Starting the journey on a team together is already a bonding experience – but we also strengthened our relationships with small acts.

One of those ways was to take photos as a “class” at every major performance or event.

Some teams even name their classes like fraternities and sororities do: Theta Class, Omega Class, etc.

The classes on your Urban dance team can come up with whatever names you want – just the act of grouping people together gives them a sense of togetherness.

 

Choreo Day / Friends & Family Preview Nights

I mentioned Choreo Day in Section 3; I’ll clarify it here:

Many teams dedicate a day or two to having their dancers showcase their own choreography pieces.

This may be useful for seeing which pieces the directors can use for upcoming sets or just for their dancers to have a safe space to share something they’ve created.

As many dancers on Twitter already know, 220’s Choreo Day, named “Sexy Day,” is a huge event. They invite alumni and film/post the pieces on their Twitter and Instagram channels. (This is a good opportunity for the Media and Marketing teams to use their skills!)

Urban dance teams also host “Preview Nights” to showcase their set, usually a few nights before a performance. They invite their alum, friends, family members, and even other teams to watch, enjoy and maybe even critique the performance.

It’s a more intimate way for the people closest to you to watch you dance, especially if they can’t make it to the actual performance.

 

Spirit Days for “Hell Week”

I’ve seen teams like Team Millennia and Kaba Modern implement Spirit Days for the week leading up to a performance.

There’s a prompt for every day, like Twin Day (where you match with someone),  Jersey Day, and even Cute Socks Day!

“Hell Week” has a bad connotation because it takes a lot of effort to rehearse every night.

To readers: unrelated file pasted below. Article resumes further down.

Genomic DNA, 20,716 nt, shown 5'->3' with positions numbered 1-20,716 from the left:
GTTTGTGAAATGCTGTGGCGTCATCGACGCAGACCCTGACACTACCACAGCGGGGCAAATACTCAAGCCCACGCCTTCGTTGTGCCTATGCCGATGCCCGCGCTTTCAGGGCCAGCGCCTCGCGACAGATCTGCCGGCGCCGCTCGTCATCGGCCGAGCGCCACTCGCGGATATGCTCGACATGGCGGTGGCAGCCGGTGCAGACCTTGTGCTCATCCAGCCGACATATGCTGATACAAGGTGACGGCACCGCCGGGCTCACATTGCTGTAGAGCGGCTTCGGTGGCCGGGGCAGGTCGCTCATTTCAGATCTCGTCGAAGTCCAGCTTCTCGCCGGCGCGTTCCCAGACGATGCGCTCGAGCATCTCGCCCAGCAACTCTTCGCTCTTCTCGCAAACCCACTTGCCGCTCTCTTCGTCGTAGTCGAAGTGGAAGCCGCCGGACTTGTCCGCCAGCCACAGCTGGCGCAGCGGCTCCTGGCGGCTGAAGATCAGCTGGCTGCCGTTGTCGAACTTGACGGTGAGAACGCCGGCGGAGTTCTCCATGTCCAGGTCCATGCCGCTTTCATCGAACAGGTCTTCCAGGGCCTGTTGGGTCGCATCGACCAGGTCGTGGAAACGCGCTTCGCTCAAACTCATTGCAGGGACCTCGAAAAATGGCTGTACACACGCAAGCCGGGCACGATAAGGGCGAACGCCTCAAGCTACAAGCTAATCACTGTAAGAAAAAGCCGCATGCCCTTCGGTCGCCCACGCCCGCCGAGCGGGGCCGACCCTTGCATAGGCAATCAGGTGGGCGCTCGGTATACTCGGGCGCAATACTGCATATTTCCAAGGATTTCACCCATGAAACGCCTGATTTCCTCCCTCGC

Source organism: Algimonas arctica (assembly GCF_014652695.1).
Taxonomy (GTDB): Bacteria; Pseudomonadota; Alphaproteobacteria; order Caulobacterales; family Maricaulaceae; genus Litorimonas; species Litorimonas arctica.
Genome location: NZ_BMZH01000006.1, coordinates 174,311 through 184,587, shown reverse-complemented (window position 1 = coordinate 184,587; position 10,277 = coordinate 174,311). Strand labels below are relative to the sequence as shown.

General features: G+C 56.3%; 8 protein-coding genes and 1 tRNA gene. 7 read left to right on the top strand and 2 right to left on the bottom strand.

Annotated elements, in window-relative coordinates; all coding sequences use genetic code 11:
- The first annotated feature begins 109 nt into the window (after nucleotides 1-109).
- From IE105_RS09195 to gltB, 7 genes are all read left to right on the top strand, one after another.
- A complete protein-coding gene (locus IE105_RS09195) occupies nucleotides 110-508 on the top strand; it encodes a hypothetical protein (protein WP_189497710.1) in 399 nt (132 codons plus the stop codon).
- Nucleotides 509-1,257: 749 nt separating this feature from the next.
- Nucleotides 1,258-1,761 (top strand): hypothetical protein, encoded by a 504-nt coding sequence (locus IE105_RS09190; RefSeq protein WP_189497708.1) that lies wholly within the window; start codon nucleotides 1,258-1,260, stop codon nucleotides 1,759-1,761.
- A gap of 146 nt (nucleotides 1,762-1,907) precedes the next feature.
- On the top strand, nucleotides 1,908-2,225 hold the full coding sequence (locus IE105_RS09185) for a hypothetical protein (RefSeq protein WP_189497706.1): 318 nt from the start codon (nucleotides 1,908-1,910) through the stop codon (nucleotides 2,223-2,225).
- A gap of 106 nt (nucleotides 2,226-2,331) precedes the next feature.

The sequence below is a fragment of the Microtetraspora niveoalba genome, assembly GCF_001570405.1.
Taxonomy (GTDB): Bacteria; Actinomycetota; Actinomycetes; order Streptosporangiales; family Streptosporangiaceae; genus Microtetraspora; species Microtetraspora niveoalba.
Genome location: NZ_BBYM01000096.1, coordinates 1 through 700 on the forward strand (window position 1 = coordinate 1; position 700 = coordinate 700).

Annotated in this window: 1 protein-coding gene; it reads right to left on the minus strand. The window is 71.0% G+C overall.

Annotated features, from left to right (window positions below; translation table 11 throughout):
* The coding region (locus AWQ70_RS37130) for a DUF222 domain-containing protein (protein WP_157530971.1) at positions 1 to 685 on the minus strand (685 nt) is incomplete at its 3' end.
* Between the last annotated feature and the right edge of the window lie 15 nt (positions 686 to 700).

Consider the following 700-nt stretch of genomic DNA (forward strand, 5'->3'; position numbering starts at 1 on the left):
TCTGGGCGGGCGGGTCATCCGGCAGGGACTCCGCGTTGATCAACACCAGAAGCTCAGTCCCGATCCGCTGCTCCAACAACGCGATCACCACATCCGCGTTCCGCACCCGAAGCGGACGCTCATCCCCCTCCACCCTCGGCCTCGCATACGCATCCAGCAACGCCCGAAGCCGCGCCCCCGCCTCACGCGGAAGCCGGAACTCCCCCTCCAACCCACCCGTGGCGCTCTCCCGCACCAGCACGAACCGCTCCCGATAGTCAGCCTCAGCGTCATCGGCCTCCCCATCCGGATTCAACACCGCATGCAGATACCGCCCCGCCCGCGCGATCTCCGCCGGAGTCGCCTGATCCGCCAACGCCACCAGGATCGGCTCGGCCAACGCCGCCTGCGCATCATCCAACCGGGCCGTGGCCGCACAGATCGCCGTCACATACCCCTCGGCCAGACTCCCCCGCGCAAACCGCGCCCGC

These small traditions can lift up the team’s morale and make it a more memorable, rewarding time!

 

Dance Team Retreats

I have a lot of memories from rehearsals and shows but I remember just as much from Winter Big Bear Trips and Spring Retreats.

The Social/Internal chair (if you have one) should budget, plan, and host these events (with help from other teammates, of course.)

Here are some of the things they may entail:

  • Poll for teammates’ availabilities to find the best date
  • Create a budget
  • Book a place (i.e. AirBnb house, cabin, beach house, hotel, etc.)
  • Plan activities
  • Make a list of packing items
  • Arrange rides
  • Assign duties (cleaning, cooking)
  • Have a plan for any emergencies

 

End of the Year Banquet

This is the last hurrah of the season! I’ve been to dance team banquets that are casual dinners (similar to the First Meeting) as well as full-on galas.

Here are some ideas for your Urban dance team banquet:

  • Rent a venue (i.e. hotel event room, restaurant, etc.)
  • Get food catered or have a potluck
  • Create a program for the night
  • Rent a photo booth
  • Hire a photographer (or assign the Media person to take photos/videos)
  • Have directors give speeches
  • Announce new leadership roles
  • Give out awards like:
    • Most Improved
    • Rookie of the Year
    • Choreographer of the Year
    • MVD: Most Valuable Dancer
  • Give out gag awards
    • Delegate people who have a great sense of humor to come up with these beforehand.
    • They should be based off of each member’s individual personality or things they’ve done throughout the year. Be nice, though!

That’s it! Feel free to consult this article in forming and running your team. Take some of it or take all of it to heart – what’s most important is that you listen to your leadership and your team members and adapt to their abilities and capacity.

Please leave a comment or shoot us a message if you have any more tips on leading a dance team.

Let us know which topics in the “Urban Dance” world you’d like for us to break down next.

Have a wonderful season, dancers!

 

*Editor’s Note –
We did not assign the word “Urban” to refer to the culture of dance choreography teams, but are using the terms “Urban Dance / Urban dance team” for operative purposes only.